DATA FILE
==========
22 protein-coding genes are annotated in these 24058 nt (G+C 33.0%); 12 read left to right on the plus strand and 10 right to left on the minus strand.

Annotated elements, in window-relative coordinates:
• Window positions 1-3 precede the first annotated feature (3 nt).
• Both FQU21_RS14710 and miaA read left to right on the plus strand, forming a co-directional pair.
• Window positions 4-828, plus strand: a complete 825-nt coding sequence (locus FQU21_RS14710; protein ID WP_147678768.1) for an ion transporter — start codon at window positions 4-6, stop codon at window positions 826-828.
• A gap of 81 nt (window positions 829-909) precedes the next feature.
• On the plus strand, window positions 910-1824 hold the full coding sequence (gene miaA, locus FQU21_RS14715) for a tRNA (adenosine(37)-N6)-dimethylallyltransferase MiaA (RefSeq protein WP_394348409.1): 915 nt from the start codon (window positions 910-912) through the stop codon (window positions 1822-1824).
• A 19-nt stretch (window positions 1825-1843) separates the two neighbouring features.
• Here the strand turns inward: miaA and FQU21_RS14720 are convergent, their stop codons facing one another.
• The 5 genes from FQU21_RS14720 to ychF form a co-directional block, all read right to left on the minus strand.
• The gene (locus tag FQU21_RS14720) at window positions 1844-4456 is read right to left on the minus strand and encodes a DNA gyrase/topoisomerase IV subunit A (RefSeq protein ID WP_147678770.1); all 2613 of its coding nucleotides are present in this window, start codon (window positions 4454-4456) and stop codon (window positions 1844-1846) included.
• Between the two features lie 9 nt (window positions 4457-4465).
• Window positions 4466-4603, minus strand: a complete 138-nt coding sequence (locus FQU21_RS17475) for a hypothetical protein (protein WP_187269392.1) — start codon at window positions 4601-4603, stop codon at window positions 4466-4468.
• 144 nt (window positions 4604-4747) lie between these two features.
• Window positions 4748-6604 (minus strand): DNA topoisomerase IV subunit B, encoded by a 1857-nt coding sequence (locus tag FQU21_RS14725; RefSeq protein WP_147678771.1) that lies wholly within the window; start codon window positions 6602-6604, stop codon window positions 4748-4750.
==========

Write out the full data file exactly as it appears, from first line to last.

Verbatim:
22 protein-coding genes are annotated in these 24058 nt (G+C 33.0%); 12 read left to right on the plus strand and 10 right to left on the minus strand.

Annotated elements, in window-relative coordinates:
• Window positions 1-3 precede the first annotated feature (3 nt).
• Both FQU21_RS14710 and miaA read left to right on the plus strand, forming a co-directional pair.
• Window positions 4-828, plus strand: a complete 825-nt coding sequence (locus FQU21_RS14710; protein ID WP_147678768.1) for an ion transporter — start codon at window positions 4-6, stop codon at window positions 826-828.
• A gap of 81 nt (window positions 829-909) precedes the next feature.
• On the plus strand, window positions 910-1824 hold the full coding sequence (gene miaA, locus FQU21_RS14715) for a tRNA (adenosine(37)-N6)-dimethylallyltransferase MiaA (RefSeq protein WP_394348409.1): 915 nt from the start codon (window positions 910-912) through the stop codon (window positions 1822-1824).
• A 19-nt stretch (window positions 1825-1843) separates the two neighbouring features.
• Here the strand turns inward: miaA and FQU21_RS14720 are convergent, their stop codons facing one another.
• The 5 genes from FQU21_RS14720 to ychF form a co-directional block, all read right to left on the minus strand.
• The gene (locus tag FQU21_RS14720) at window positions 1844-4456 is read right to left on the minus strand and encodes a DNA gyrase/topoisomerase IV subunit A (RefSeq protein ID WP_147678770.1); all 2613 of its coding nucleotides are present in this window, start codon (window positions 4454-4456) and stop codon (window positions 1844-1846) included.
• Between the two features lie 9 nt (window positions 4457-4465).
• Window positions 4466-4603, minus strand: a complete 138-nt coding sequence (locus FQU21_RS17475) for a hypothetical protein (protein WP_187269392.1) — start codon at window positions 4601-4603, stop codon at window positions 4466-4468.
• 144 nt (window positions 4604-4747) lie between these two features.
• Window positions 4748-6604 (minus strand): DNA topoisomerase IV subunit B, encoded by a 1857-nt coding sequence (locus tag FQU21_RS14725; RefSeq protein WP_147678771.1) that lies wholly within the window; start codon window positions 6602-6604, stop codon window positions 4748-4750.